How to Become Bilingual: Miyakoan and Japanese
Hello, it’s Fujita-Round.
On October 26th 2016, I did the second part of my seminar on “History and Culture of our Homeland” in the north wing of Miyakojima Hirara-shi Library. This time, the topic was on “Becoming bilingual: Miyakoan and Japanese”.
Miyakojima Hirara-shi Library https://www.facebook.com/%E5%AE%AE%E5%8F%A4%E5%B3%B6%E5%B8%82%E7%AB%8B%E5%9B%B3%E6%9B%B8%E9%A4%A8-579131532199651/
I have been visiting Miyako-shi since 2012 for my research. “Miyako-shi” is not only one island, but it’s made up of 6 different cities/villages/town and 6 separate islands since 2005. The population in all 6 islands is around 54000 people.
Originally, the library where I presented my interim report was called the “Okinawa Prefectural Library”. I would visit this library often to read documents published about local history. There are children’s books, magazines and newspapers so I enjoyed the atmosphere. Children reading story books, adults reading newspapers; I could interact with local people while reading documents. I was able to present in this environment with people from wide age ranges (maybe from high schoolers to people in their 70s).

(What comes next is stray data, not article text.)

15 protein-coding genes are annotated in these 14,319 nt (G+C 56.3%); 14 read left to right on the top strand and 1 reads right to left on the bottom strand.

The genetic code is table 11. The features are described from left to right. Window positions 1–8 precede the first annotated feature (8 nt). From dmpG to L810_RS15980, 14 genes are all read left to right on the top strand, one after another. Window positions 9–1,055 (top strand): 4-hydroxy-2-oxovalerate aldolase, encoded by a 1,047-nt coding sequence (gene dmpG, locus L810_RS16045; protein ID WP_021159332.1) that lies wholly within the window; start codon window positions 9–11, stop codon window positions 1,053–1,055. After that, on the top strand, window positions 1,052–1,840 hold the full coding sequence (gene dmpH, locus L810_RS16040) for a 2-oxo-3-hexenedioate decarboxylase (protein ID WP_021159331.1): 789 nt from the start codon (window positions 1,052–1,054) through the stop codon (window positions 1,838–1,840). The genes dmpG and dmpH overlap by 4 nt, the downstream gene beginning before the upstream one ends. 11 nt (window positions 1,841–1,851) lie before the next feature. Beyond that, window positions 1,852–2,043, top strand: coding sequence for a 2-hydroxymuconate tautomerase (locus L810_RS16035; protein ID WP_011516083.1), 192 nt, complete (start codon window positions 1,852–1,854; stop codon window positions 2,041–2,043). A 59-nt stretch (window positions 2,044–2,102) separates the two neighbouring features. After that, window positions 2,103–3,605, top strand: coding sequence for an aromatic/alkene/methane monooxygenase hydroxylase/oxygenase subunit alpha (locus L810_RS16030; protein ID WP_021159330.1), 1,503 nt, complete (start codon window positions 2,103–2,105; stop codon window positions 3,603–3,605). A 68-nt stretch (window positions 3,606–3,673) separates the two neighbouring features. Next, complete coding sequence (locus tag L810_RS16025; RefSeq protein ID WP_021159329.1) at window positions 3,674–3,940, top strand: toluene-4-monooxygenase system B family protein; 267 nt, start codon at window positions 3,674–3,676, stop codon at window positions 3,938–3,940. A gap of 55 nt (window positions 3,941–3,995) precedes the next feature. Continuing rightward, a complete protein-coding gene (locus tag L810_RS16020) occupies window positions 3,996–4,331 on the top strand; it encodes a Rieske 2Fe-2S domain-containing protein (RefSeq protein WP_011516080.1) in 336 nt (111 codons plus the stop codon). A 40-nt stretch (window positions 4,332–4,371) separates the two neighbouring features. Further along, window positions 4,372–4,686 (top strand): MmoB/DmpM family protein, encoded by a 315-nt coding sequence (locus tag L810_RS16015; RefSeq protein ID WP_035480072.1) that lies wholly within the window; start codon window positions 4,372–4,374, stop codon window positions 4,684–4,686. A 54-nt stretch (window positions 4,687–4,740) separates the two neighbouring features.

I’ll explain about how the talk was structured. The main theme of this talk was about bilingual children’s language development and discuss about what could be done to integrate this into their Miyakoan education. I wanted the audience to understand about bilingualism so we had group discussions on bilingualism. I also explained about the transition of Miyakoan into Japanese from a historical point of view. (I will expand on this as a report in the future)
As a final topic, I discussed about the revitalisation of Miyakoan. Strategies to deliberately code-switch between Miyakoan and Japanese, and that an environment to allow “sumafutsu” (the local language) to become part of people’s vocabulary is necessary. I concluded with saying that for this to happen, people must view the bilingualism of Miyakoan and Japanese as an educational issue.
I plan to continue discussing about bilingualism with the local people of Miyakojima.